Chronic Diseases

For nearly 75 years, our faculty has been discovering ways to ease the burden of chronic diseases.

According to the CDC, about half of all U.S. adults, 117 million people, have one or more chronic health conditions. By 2030, that number is forecasted to increase by 37 percent in the U.S. and chronic illnesses are a growing problem in the developing world.

We are determined to challenge that prediction and forge a better future for all people.

Chronic diseases can be killers and they are expensive, but their impact is not only measured by deaths and costs — they can also significantly reduce quality of life and the ability of people to make a living.

Our school calls on our solid research foundation to make exciting new breakthroughs in understanding, preventing, and managing chronic diseases. A recent study, for example, pointed to a particular gene pathway altered by smoking — a risk factor for every chronic disease — that could be theoretically “reset” with pharmaceutical intervention to prevent or treat tobacco-related diseases.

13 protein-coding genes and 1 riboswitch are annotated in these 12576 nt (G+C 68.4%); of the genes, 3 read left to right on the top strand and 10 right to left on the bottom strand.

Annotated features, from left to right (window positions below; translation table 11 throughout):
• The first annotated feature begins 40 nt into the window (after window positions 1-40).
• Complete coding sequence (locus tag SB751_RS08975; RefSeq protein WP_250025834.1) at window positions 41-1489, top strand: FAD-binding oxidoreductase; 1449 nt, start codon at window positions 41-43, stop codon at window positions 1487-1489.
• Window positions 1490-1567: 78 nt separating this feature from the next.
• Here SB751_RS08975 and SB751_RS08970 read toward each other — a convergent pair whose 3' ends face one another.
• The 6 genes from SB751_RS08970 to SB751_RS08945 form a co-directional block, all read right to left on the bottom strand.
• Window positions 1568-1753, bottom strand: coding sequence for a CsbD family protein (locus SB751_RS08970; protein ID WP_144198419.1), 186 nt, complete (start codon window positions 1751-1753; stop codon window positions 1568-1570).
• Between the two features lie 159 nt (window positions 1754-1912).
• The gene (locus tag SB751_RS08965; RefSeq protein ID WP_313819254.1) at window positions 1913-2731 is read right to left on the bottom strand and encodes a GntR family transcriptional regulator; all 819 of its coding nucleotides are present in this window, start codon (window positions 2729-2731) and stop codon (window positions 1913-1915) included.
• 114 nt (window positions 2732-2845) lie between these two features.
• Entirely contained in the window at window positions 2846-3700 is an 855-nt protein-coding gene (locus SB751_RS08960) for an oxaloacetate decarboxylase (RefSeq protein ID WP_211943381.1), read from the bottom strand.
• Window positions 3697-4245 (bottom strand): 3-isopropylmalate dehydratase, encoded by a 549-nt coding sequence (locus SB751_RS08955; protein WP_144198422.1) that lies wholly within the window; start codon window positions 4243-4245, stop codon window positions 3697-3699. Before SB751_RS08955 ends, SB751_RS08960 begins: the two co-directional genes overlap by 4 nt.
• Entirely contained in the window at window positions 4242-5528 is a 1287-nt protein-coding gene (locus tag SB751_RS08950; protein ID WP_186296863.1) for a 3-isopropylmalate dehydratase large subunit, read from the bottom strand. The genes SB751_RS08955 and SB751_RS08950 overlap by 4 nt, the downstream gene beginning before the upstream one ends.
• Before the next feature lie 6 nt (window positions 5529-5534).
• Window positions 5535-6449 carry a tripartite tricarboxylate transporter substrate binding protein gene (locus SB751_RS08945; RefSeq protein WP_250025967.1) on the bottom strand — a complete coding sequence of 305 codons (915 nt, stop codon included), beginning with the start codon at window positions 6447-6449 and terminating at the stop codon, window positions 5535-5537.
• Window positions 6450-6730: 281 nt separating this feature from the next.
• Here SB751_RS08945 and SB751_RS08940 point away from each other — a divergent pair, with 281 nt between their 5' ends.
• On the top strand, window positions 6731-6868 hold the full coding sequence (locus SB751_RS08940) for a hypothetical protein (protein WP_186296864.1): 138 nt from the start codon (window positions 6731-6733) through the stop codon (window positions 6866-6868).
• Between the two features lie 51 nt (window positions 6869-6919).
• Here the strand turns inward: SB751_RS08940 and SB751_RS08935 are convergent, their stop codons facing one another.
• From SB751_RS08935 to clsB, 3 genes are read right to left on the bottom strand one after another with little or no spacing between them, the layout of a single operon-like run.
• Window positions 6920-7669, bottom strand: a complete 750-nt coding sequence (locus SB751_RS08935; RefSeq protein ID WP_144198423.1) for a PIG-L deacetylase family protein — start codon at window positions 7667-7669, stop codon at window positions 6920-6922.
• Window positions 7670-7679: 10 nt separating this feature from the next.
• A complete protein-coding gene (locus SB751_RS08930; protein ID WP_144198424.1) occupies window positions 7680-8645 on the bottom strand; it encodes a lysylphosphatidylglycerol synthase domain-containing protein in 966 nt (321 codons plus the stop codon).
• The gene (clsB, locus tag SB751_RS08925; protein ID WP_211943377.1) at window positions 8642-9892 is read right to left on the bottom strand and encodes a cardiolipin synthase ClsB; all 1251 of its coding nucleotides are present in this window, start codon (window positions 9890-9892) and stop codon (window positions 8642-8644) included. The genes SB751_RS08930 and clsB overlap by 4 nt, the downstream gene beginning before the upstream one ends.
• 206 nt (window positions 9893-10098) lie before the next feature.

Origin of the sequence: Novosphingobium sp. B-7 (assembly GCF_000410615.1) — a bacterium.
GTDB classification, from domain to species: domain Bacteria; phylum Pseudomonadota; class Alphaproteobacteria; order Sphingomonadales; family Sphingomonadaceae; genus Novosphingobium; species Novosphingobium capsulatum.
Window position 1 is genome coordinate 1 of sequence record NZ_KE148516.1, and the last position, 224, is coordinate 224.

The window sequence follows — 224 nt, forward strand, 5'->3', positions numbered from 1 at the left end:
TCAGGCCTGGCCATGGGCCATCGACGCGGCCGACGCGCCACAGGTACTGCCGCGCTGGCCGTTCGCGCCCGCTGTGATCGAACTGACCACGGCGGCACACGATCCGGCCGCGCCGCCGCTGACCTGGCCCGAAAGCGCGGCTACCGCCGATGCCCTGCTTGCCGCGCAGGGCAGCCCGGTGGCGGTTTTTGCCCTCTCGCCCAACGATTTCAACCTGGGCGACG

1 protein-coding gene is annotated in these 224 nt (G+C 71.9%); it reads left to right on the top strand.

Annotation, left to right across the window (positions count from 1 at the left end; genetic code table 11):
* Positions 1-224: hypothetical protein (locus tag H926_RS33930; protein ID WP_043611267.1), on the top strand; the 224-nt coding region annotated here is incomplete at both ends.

Learn more about our research

In public health, our focus is upstream prevention — we work to stop illnesses before they start. Nowhere is this more important than with chronic diseases. Our school investigates every possible risk factor to keep chronic illnesses from taking hold in people and populations.

Our long-running ARIC (Atherosclerosis Risk in Communities) and CARDIA (Coronary Artery Risk Development in Young Adults) studies provide data to make cardiovascular disease less of a threat for future generations and continue the work of one of the founding research specialties of our school, heart disease.

We explore risk factors before birth — like the association between a pregnant woman’s frequent consumption of artificially sweetened beverages and her infant being overweight at one year — and those later in life — analyses of two longitudinal studies show that severe obstructive sleep apnea is associated with greater risk of type 2 diabetes.

A recent SPH study showed that “epigenetic age” predicts mortality from all causes, including deaths from chronic diseases, better than chronological age and traditional risk factors.

We are breaking new ground by exploring what messages resonate with the public in order to forge more effective and acceptable chronic disease prevention policies.

For example, two recent studies involving chronic disease risk factors found that 1) believing that parents are responsible for reducing childhood obesity does not universally undermine support for broader policy action, and 2) if certain foods are found to be addictive, framing them as such may increase obesity-related policy support.